2. To remember to have some time for yourself

Artwork by Ajit Johnson (2015)

We need to remind ourselves that life is not all about work, and being ‘available’ on weekends for work-related stuff. Break the pattern. Switch off for 24 hours and do something you’ve always wanted to do, something you didn’t do because you were too busy looking at what other people were doing via facebook and instagram.

Create something. Get the creative juices flowing. Draw, paint, make music. Get that adult colouring book for mindfulness, the latest craze for curing stress and anxiety. Pick up that book you never finished and challenge yourself to finish it. Try that recipe you’ve always wanted to try, and share the food with your loved ones. You can do absolutely ANYTHING in 24 hours of switching off.

3) Break your bad tech habits & shift your perspective on how you use technology

Come to think of it, do you really need to take a photo of that meal? Do you really need to instagram that gorgeous sunset you are watching? Do you feel like you have to hold your phone in your hand at all times and find yourself unable to leave the house without it? Think again. Challenge yourself to think critically about how you use your devices. Technology enables us to boost our productivity, if used wisely. The truth is, deep inside we can feel that our devices and social media accounts are making us more distracted and constantly checking our email and Twitter is making us less productive.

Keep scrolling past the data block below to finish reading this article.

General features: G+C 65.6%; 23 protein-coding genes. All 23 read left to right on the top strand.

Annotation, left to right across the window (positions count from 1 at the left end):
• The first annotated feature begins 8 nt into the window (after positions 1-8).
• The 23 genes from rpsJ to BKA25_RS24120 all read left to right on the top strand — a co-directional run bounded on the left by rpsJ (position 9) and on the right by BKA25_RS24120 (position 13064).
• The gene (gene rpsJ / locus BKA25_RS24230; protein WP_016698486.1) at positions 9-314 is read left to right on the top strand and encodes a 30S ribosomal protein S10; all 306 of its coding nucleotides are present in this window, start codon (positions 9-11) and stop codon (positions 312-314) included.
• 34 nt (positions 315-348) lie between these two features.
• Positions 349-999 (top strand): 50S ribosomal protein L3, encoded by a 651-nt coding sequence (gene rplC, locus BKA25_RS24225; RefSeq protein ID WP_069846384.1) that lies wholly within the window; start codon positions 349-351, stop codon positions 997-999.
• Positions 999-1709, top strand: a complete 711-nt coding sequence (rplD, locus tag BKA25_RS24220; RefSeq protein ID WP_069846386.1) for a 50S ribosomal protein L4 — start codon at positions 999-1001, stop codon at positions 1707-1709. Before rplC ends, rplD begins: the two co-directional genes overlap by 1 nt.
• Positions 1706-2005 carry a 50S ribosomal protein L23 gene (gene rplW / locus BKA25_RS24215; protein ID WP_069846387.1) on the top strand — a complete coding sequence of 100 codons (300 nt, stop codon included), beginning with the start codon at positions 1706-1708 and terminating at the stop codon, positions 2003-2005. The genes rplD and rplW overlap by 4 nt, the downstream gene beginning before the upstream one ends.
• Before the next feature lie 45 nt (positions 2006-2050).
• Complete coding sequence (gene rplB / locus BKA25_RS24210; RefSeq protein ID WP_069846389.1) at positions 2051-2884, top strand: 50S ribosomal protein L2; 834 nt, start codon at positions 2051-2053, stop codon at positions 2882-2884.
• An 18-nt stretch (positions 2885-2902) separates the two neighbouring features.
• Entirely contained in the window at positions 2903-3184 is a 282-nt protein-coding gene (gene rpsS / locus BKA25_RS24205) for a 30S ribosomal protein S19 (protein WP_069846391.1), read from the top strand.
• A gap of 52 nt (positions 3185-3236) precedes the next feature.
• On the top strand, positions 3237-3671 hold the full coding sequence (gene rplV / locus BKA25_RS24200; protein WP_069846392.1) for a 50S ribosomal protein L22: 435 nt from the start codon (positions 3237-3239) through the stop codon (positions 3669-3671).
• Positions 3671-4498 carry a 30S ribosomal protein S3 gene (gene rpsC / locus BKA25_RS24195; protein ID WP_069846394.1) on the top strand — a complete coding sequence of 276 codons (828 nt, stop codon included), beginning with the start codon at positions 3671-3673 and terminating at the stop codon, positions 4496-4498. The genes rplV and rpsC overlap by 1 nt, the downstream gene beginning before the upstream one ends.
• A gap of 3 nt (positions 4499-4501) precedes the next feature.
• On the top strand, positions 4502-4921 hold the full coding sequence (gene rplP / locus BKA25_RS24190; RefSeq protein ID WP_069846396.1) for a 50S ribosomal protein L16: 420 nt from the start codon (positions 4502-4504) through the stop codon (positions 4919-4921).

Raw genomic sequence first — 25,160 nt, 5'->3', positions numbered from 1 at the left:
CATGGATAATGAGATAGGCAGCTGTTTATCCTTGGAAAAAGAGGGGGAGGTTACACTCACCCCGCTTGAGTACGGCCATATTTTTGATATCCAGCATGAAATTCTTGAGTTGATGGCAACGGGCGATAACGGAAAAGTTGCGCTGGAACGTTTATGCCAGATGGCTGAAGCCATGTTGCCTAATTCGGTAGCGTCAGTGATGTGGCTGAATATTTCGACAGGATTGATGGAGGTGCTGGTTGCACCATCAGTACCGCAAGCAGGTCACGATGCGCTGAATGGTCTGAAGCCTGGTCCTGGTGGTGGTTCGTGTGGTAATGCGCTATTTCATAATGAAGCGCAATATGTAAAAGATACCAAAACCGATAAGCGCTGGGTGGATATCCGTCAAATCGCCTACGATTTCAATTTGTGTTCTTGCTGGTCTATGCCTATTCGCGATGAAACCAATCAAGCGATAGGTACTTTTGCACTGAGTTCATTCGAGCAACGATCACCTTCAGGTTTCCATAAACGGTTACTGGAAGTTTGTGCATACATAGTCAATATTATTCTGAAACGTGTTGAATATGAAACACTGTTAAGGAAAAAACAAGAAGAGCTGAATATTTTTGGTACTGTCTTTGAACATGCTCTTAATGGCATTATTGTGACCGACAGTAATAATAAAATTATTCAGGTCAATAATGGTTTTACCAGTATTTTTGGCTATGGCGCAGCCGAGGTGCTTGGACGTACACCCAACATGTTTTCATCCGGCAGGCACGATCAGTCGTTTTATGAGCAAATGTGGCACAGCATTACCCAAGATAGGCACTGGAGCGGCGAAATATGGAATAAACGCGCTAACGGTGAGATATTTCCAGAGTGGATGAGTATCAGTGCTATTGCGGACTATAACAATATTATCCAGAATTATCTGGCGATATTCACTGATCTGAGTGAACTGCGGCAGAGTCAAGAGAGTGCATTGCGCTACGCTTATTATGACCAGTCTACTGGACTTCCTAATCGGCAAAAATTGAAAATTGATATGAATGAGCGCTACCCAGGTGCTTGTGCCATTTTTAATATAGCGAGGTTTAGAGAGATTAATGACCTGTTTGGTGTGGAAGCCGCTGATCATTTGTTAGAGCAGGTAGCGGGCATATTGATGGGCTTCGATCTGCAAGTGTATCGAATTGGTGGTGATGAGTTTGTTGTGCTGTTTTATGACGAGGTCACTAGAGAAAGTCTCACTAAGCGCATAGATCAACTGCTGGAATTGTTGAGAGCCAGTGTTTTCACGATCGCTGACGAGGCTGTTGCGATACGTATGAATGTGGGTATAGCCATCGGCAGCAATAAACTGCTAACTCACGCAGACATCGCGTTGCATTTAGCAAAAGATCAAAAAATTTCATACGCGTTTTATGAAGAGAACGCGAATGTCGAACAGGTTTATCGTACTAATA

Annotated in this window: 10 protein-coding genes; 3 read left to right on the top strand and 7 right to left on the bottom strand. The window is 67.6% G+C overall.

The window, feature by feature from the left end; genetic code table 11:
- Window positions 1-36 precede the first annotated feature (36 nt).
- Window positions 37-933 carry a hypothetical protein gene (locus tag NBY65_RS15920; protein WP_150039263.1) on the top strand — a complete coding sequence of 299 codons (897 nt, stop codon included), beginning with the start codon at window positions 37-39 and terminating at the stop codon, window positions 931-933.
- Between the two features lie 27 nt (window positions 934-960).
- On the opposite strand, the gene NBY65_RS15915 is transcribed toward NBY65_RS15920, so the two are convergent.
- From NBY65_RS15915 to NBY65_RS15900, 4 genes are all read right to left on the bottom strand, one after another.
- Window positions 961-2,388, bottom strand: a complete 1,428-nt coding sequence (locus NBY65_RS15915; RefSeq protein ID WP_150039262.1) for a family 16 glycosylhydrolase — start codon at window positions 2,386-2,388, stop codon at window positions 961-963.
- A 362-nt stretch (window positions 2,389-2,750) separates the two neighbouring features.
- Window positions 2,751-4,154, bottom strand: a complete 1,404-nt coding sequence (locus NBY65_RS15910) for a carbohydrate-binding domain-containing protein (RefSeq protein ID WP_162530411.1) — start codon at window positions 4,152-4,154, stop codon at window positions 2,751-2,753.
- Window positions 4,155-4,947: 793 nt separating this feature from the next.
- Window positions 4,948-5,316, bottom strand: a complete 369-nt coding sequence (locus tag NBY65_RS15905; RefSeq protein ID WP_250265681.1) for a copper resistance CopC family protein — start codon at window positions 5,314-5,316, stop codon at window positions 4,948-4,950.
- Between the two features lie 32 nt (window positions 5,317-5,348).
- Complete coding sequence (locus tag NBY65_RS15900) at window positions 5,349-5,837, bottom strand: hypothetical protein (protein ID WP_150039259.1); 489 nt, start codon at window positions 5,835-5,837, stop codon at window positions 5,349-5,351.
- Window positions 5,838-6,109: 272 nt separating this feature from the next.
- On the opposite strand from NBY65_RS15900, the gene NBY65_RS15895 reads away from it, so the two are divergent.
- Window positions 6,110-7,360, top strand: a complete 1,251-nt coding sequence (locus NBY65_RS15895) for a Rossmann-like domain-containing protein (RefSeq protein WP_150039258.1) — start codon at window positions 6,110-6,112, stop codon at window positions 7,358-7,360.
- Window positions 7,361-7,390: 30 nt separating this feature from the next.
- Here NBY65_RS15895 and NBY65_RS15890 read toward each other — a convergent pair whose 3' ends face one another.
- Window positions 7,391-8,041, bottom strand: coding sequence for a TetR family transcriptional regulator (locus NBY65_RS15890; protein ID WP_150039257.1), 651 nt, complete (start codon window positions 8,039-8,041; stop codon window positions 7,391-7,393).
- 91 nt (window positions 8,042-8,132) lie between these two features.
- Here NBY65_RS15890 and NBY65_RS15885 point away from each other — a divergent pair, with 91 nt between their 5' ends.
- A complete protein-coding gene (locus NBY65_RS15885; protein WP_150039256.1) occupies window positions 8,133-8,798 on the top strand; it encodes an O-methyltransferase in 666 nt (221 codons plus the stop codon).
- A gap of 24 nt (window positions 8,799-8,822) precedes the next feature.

4) To get a quality rest

Artwork by The Odyssey Online (2016)

Studies have shown that people who check their phone before going to sleep can miss out on high-quality rest. Harvard Medical School researchers found that using a cell phone or laptop before bed can disrupt the body’s production of melatonin and negatively affect sleep quality. Take some time to get some of the quality sleep that you’ve been deprived of while using your devices late at night.

5) Forget FOMO, Embrace JOMO

Familiar with the Fear of Missing Out (FOMO)? FOMO is the creeping suspicion (usually generated by social media) that kicks in when you are missing out what your friends did or posted. You feel distressed when you see that other people are having more fun than you. Forget the fear of missing out. It’s time to embrace the Joy of Missing Out (JOMO). It’s about enjoying your time, fully uninterrupted and undistracted. Live in the moment for the moment’s sake.


In need of digital detox?

Join us in disconnecting from our devices on 9 March 2016. In the spirit of Nyepi — the Balinese day of silence, meditation and reflection — Kopernik invites you to join the Digital Detox fundraising challenge.

On this day, we challenge you to disconnect from your digital devices and reconnect with your family and friends. We’re making a commitment to disconnect from our devices and switch off for 24 hours. We will disconnect to reconnect with ourselves and the people around us in a more meaningful way.

When your family and friends sponsor your Digital Detox, they are helping you to raise funds to connect people in remote communities with life-changing technologies for the first time. With the money you raise through your Digital Detox, Kopernik will connect clean birth kit technologies to mothers-to-be in Syria who have been displaced from their homes and communities by the ongoing civil war.

Show your support

Clapping shows how much you appreciated Feby Ramadhani’s story.